Doyle also said that contrary to popular belief, online classes usually cost the same if not more than in-person classes because of technical and faculty expenses. This has been an unexpected financial hurdle for colleges and universities as they transitioned their operations partially or completely online. But he adds that “there’s no serious argument that online classes are of higher quality than standard face-to-face classes. There’s some evidence that under some circumstances, they could be about the same. And the bulk of the evidence that we have is that student outcomes are worse in online courses.”
Students argue that the burden shouldn’t fall on them to make up financial losses. Reilly Shingler, a junior at Ithaca College, where classes are now all online, said she doesn’t think she should pay in-person tuition if she’s not getting the in-person experience. She’s also concerned about the students who have trouble learning over Zoom, or who are missing necessary services they would normally utilize if campus were open, like mental health services, wellness centers, and computer labs. “I think that it’s kind of unfair that college is actually viewed as a business in the United States, and that it’s all about the revenue,” Shingler said. “It’s terrible, the money issues and everything. But I think that ultimately, it’s a place of learning. [College] should be about the students and their well-being, and if this whole institution was created for students, then the administration should really do what’s in the best interest of those students.”
Olivia Alicea, a sophomore at the University of California, Los Angeles, created a petition asking UCLA to reduce its tuition and fees. Alicea pays out-of-state tuition to study film but has begun to question the effectiveness of the upcoming quarter, since she won’t be able to use any of the equipment her tuition and fees pay for. The loss of her educational environment, Alicea feels, is causing the quality of her education to suffer. “I was angry that I would be having to pay that money—and then it made me even angrier to think about all the people who already are struggling, and might be jobless, might be losing family members, all these other extra problems that would prohibit them from being able to pay,” Alicea said. “I realized that there’s really no reason for the tuition to stay the same. We’re losing so much.”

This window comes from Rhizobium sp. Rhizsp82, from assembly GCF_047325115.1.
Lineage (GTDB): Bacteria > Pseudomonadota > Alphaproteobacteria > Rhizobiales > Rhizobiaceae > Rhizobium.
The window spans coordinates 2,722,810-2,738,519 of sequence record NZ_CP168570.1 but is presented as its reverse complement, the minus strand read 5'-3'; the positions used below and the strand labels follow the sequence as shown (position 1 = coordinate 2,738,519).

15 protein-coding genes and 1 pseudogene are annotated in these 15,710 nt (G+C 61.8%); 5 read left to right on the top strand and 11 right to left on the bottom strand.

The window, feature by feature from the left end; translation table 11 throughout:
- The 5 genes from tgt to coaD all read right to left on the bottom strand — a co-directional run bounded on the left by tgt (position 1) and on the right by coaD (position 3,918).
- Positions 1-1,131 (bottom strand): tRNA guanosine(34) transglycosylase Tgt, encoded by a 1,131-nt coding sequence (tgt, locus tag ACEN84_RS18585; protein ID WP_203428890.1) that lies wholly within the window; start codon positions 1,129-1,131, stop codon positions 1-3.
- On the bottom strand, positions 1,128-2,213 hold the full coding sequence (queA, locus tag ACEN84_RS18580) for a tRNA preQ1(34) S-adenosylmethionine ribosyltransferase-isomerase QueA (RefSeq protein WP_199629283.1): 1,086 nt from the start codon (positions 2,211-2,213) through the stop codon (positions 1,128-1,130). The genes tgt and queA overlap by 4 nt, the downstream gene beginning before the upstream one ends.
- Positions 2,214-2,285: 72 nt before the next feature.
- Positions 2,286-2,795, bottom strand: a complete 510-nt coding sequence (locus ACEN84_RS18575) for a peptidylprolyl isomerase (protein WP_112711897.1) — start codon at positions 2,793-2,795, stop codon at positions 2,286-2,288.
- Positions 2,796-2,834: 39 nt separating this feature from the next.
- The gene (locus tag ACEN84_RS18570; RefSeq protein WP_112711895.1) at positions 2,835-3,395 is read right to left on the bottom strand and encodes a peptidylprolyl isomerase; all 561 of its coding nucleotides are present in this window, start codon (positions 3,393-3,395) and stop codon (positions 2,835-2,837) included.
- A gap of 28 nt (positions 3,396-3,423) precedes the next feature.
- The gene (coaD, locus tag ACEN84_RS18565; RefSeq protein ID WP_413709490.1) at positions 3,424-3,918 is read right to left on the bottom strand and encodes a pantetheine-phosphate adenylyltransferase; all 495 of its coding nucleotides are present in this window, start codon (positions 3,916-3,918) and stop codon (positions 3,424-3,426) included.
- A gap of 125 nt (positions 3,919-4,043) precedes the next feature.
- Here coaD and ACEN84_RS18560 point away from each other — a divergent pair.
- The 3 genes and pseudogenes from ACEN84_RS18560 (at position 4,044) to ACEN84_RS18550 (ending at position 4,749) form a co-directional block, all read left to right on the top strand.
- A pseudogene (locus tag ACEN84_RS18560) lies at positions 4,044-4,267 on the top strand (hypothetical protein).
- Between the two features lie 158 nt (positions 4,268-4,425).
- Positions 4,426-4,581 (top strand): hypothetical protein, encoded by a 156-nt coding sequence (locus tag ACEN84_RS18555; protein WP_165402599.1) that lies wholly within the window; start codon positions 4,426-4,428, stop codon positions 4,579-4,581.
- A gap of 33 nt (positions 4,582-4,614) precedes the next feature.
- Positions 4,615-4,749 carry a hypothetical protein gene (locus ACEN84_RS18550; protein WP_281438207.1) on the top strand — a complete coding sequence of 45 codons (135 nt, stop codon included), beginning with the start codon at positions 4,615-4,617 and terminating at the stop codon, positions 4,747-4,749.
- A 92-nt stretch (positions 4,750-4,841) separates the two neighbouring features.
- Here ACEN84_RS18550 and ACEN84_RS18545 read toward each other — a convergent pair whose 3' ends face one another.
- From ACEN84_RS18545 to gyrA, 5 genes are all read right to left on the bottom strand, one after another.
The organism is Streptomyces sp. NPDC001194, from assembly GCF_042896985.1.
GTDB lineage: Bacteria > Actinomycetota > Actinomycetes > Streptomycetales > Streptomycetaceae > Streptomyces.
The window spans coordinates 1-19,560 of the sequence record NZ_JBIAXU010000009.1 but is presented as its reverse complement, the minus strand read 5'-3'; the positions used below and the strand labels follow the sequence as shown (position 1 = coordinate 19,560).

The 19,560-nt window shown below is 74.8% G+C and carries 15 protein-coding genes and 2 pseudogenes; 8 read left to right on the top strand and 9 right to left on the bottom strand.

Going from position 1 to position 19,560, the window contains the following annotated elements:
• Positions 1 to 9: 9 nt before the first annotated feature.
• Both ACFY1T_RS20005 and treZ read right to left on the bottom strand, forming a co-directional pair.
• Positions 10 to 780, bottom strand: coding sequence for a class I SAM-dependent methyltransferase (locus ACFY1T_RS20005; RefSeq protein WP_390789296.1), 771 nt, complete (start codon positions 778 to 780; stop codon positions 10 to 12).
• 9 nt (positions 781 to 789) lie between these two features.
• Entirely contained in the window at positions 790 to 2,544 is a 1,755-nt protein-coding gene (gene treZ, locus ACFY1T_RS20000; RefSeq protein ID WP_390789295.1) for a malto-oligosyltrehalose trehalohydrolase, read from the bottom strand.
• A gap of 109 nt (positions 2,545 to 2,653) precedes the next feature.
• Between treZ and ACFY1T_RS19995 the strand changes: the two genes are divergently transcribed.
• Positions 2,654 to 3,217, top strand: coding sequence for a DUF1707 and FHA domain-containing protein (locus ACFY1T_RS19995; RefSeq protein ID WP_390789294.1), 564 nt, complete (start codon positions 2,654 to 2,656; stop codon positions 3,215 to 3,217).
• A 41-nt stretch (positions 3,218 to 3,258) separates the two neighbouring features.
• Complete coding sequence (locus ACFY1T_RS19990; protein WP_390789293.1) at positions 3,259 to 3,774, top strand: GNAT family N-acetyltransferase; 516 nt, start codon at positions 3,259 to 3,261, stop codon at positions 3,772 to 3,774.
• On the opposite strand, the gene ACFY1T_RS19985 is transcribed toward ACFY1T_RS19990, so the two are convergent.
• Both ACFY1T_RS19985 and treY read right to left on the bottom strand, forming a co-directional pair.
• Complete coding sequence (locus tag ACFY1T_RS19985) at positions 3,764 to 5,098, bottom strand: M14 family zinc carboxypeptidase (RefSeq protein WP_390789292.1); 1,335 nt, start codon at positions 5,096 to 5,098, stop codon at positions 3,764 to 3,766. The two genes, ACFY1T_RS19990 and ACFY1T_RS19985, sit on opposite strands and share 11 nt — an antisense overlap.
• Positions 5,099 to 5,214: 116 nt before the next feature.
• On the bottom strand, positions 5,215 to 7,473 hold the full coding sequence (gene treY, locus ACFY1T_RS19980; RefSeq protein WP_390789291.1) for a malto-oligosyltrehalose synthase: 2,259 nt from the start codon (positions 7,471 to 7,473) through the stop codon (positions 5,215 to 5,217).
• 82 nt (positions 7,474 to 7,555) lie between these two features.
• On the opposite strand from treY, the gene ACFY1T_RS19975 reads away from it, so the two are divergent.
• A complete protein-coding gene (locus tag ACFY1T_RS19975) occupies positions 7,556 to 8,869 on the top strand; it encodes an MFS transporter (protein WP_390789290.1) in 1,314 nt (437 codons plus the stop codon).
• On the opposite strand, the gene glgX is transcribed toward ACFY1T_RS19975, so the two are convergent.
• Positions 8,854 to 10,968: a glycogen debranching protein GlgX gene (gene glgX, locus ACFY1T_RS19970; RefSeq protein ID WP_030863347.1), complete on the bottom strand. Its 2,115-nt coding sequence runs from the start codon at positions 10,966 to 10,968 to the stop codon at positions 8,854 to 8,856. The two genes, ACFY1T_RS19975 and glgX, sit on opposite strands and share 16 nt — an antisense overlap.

But what annoys her the most is that UCLA, she says, advertises its diverse student body as a selling point but seems to be ignoring students’ calls for help when they need it most. “It boasts a lot about its diverse student population, its low-income population. And so I would assume that they would put in the extra effort to accommodate these students when they use them for numbers,” she said. “But it doesn’t seem to be so.”
Doyle said that forcing students to switch to remote learning but requiring full tuition will further exacerbate the inequalities between wealthy students and economically disadvantaged students. “There’s every indication that the conditions that are going to pertain over the next few months will increase gaps between students by income, possibly by race,” he said, adding that those who can’t afford to pay full tuition this year and choose to take a gap year, especially minority and economically disadvantaged students, will be less likely to return to campus once in-person classes resume.
Elizabeth Owolabi, a sophomore at Baylor University, started a petition to get Baylor to reduce tuition and fees to prevent these kinds of disadvantages. She said the inequalities students are facing by being relegated to online learning—especially, as Baylor is located in Waco, Tex., in the wake of August’s Hurricane Laura—should justify lowered tuition, and she feels it’s inappropriate of the university to expect students to continue paying full tuition for online classes.
“Most people have jobs; most people’s families are struggling; most people’s families are dealing with hurricanes, dealing with death, and now money has to go to that,” Owolabi said. “I just really wish they would understand where we’re all coming from.”